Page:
2019 and All That

It’s funny how things turn out. At the start of 2019 we were loft-living city-style, happy as pigs in the proverbial. By the end, we’d escaped to the country surrounded by the stuff, all quite by chance. Our best laid plans for a move to God’s own county were consigned to the recycling bin. And, my old girl reached her own milestone – turning 90 and still on the fags.

These twin themes were writ large in Perking the Pansies this year. There’s a lesson there somewhere. Also featuring in the top ten were a couple of fairy films, a fine but imperfect city and steely celebrations by the pansies still perking after all this time. Ladies and gents, please give it up for…

The Only Gays in the Village | Beware of Mad Cows | Thursday’s Child Has Far to Go | Monarch of the Hill | Rocket Man | The Shiny Shrimps | So Far So Good | Norwich – Irresistible and Imperfect | Unlucky for Some | The Last Dance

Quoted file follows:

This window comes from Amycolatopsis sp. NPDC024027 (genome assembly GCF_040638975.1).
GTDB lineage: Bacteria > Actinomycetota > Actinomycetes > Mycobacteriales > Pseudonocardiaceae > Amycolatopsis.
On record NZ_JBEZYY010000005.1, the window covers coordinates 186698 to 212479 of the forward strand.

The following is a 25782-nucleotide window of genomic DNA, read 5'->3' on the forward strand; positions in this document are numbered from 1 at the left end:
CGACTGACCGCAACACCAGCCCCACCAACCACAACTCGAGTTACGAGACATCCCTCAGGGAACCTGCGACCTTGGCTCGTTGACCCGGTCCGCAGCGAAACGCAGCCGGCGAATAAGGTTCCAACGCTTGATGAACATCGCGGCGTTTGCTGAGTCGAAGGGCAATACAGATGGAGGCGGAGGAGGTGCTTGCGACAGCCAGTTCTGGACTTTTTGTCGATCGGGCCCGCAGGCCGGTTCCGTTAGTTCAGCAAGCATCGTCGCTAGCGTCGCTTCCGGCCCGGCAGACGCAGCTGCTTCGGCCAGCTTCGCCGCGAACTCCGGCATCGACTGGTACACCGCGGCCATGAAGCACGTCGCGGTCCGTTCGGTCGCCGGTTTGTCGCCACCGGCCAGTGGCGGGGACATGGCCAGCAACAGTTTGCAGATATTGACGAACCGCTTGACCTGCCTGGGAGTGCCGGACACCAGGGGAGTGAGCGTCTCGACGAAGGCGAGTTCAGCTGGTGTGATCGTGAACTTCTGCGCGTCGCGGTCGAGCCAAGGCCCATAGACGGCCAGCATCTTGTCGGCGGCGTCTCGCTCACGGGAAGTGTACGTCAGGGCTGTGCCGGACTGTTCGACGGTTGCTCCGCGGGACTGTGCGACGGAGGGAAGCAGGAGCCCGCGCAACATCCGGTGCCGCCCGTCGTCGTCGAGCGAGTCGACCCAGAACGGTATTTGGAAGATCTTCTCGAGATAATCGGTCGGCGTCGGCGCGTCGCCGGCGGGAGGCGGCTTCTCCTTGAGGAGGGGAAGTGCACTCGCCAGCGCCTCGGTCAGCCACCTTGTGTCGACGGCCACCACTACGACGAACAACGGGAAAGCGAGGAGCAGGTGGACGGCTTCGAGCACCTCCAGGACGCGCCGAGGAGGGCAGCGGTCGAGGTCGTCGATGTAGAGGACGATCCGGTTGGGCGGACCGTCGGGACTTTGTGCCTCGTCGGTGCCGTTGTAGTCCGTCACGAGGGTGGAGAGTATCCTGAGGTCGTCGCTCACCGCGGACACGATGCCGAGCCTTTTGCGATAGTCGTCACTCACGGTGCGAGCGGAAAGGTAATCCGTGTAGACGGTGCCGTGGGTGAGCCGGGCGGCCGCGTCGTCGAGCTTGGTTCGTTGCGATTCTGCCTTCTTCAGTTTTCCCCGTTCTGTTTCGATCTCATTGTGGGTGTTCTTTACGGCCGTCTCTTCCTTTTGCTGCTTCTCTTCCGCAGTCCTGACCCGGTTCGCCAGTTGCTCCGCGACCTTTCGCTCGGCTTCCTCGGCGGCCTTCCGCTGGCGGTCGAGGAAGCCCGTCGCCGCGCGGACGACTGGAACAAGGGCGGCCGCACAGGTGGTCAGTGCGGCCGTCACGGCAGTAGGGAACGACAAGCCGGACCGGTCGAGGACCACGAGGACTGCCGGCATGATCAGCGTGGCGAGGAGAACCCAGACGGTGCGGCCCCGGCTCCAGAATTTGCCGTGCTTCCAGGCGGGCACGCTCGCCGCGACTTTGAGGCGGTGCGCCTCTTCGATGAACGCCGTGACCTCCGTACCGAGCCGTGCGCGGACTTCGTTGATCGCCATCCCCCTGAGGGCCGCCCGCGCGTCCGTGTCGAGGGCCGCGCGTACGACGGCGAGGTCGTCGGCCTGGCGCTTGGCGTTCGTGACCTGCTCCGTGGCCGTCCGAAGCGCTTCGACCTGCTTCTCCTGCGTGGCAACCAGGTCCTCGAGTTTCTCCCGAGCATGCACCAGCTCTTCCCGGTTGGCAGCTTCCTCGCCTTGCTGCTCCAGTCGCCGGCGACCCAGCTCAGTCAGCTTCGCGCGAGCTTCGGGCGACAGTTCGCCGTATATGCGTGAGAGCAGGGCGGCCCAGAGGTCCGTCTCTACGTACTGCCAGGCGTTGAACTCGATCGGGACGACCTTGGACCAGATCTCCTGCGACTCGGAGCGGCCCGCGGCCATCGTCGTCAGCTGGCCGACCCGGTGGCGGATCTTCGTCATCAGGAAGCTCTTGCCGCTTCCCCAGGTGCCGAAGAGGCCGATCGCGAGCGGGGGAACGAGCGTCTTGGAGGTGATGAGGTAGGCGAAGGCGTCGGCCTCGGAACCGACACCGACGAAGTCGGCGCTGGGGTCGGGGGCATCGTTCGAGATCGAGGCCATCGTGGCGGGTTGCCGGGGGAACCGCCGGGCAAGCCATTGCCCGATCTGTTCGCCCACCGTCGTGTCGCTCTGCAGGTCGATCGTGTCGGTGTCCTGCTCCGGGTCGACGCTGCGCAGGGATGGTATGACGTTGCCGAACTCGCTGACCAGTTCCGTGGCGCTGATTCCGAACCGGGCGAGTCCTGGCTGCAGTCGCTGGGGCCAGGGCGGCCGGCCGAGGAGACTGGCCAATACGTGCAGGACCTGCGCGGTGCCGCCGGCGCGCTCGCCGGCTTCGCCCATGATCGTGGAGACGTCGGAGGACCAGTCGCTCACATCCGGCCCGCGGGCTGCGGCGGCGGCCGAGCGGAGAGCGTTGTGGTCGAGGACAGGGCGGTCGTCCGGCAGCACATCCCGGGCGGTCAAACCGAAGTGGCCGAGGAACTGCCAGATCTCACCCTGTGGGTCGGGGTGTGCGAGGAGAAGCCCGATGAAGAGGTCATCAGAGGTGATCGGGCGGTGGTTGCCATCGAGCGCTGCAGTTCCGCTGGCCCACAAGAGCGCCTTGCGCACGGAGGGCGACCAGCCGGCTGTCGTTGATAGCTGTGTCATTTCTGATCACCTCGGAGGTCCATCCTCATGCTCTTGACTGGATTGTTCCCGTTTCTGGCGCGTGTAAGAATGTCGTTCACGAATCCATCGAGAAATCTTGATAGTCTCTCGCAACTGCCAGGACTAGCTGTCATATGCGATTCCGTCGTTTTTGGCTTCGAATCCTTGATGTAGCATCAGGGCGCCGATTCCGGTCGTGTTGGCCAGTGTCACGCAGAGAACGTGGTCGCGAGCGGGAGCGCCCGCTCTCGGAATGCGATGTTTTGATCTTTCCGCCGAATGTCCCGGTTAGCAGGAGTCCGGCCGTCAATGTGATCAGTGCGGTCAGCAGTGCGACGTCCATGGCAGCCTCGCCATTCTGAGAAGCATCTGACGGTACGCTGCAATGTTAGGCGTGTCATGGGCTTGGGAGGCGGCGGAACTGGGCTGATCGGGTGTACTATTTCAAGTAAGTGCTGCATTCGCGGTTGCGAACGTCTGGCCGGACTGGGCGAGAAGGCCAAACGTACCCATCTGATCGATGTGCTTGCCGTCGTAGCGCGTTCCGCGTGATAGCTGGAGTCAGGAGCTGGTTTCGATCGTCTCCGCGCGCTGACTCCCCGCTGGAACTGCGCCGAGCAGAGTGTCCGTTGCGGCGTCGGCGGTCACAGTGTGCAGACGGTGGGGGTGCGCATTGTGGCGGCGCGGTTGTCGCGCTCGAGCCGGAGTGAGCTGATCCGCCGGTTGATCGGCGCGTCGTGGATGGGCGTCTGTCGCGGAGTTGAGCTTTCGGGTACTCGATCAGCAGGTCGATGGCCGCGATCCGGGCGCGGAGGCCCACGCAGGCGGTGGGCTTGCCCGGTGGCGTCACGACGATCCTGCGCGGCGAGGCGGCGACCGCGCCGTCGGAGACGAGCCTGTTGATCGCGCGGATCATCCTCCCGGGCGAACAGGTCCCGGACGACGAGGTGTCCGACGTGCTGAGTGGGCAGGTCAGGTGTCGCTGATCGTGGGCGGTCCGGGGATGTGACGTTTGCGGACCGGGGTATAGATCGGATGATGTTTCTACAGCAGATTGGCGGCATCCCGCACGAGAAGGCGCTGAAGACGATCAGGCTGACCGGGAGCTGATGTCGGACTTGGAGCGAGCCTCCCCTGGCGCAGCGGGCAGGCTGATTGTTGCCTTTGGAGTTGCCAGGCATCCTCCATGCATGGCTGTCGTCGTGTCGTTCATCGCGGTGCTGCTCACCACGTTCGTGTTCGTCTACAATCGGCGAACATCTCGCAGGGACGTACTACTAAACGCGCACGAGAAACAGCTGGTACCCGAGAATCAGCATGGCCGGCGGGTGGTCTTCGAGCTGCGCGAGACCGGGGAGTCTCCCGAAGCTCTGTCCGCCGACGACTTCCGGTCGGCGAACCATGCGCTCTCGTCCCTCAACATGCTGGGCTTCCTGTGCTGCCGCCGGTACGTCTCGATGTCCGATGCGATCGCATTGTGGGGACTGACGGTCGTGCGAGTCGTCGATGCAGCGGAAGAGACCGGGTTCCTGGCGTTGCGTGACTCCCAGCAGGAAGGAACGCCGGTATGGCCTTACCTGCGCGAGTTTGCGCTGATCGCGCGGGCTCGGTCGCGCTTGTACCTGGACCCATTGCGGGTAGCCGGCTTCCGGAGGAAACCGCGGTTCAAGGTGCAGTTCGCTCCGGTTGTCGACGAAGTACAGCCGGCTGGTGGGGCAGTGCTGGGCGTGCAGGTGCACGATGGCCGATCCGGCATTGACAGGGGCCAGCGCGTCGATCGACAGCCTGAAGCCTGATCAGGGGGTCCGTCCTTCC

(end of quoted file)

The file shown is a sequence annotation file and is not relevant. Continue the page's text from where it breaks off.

As usual, popular classics were of the more salacious kind. For the third year running, Gran Canaria, Sex Emporium from 2012 was the most read blast from the past. And the most clicked image was those naughty but nice boys with their big oars from Catching Crabs

Shame on you.

Happy New Year to one and all.  All we hope for in 2020 is some sunshine. It’s been pissing down virtually every day since we moved.

Ripping Yorkshire Again!

The final leg of our great north run saw us in England’s ‘second’ capital  – variously called Eboracum by the Romans, Eoforwic by the Saxons, Yorvik by the Vikings, Everwic by the Normans, then on to Yerk, Yourke, Yarke and finally – York. The city has an ancient pedigree, medieval city walls to march round, a higgledy-piggledy heart and a gigantic Gothic minster dominating the skyline.

York has fascination around every corner – who knew that Constantine the Great was proclaimed Roman Emperor there in 306 AD? But, unsurprisingly, it’s also packed with tourists from just about everywhere. After an hour or two weaving through the international swarm, we were relieved to find a traditional Italian to fill our bellies and rest our tired old hides. Of course, the over-indulgence of the previous three days in Knaresborough might have had something to do with it.